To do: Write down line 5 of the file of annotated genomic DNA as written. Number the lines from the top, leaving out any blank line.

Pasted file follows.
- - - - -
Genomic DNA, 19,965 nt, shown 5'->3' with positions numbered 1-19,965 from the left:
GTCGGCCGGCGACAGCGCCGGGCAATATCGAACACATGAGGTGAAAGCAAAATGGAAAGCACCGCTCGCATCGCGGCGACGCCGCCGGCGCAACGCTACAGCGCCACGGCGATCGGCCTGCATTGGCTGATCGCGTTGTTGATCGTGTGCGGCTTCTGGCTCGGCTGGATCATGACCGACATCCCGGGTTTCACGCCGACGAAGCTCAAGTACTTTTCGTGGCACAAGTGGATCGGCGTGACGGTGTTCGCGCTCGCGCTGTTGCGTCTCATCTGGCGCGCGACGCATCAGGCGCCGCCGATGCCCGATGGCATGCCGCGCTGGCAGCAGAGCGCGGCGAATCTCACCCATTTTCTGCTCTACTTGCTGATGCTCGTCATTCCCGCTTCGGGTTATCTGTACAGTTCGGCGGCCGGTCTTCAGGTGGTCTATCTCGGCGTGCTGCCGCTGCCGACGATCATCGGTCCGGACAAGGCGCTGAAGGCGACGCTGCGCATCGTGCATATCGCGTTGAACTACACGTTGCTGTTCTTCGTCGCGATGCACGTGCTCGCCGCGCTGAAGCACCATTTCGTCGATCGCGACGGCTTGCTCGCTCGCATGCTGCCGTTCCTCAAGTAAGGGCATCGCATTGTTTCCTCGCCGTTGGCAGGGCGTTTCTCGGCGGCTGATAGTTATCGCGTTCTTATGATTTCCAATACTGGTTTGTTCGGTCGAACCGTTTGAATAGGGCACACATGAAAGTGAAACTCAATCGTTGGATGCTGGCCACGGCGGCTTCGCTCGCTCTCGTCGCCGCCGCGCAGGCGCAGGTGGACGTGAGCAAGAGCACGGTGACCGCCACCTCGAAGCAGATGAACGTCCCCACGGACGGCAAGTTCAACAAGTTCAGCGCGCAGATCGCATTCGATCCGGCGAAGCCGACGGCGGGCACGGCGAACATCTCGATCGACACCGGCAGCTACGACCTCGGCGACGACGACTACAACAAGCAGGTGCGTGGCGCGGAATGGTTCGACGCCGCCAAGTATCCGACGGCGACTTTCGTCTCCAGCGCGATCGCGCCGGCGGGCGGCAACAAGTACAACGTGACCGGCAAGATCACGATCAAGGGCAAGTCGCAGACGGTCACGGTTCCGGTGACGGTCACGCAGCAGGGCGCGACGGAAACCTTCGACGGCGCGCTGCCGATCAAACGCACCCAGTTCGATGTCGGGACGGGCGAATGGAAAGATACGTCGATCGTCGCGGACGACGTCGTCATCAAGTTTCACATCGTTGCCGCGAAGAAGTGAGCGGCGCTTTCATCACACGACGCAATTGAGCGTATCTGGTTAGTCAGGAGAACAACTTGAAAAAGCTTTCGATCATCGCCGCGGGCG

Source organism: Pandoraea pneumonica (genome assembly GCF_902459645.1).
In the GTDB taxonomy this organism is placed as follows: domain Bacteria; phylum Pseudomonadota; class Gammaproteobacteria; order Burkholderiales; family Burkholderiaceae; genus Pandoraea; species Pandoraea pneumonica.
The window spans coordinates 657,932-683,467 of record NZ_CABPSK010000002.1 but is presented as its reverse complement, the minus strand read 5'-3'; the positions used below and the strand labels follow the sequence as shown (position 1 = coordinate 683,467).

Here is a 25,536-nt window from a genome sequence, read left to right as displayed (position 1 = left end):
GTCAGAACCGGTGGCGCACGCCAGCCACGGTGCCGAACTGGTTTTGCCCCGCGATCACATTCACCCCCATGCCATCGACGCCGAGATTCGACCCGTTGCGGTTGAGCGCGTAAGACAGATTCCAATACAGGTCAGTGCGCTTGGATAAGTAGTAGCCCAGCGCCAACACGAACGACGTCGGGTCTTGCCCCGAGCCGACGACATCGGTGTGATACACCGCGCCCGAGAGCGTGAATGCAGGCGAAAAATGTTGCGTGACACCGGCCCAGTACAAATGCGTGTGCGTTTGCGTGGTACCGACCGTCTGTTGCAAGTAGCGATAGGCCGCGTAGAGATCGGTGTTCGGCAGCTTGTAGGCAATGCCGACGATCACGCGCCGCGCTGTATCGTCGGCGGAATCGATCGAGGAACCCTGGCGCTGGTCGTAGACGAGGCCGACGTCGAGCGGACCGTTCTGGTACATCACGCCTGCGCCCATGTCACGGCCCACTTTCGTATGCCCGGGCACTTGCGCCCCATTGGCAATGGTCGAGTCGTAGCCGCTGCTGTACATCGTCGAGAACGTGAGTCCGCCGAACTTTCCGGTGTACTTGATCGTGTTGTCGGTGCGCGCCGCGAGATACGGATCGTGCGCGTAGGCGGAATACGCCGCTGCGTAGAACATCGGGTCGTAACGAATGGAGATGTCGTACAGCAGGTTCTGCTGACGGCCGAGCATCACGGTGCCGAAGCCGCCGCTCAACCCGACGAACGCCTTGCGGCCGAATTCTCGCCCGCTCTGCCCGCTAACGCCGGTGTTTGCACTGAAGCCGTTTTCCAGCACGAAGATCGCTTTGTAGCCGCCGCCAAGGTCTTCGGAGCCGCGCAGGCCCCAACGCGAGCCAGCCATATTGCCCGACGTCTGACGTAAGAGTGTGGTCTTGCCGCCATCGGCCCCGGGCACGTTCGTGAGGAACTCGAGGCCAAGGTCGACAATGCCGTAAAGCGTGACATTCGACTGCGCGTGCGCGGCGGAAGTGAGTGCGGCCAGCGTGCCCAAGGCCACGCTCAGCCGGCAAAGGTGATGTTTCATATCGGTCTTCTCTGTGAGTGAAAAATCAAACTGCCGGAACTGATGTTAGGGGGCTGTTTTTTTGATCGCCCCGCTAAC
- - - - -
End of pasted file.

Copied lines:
The window spans coordinates 657,932-683,467 of record NZ_CABPSK010000002.1 but is presented as its reverse complement, the minus strand read 5'-3'; the positions used below and the strand labels follow the sequence as shown (position 1 = coordinate 683,467).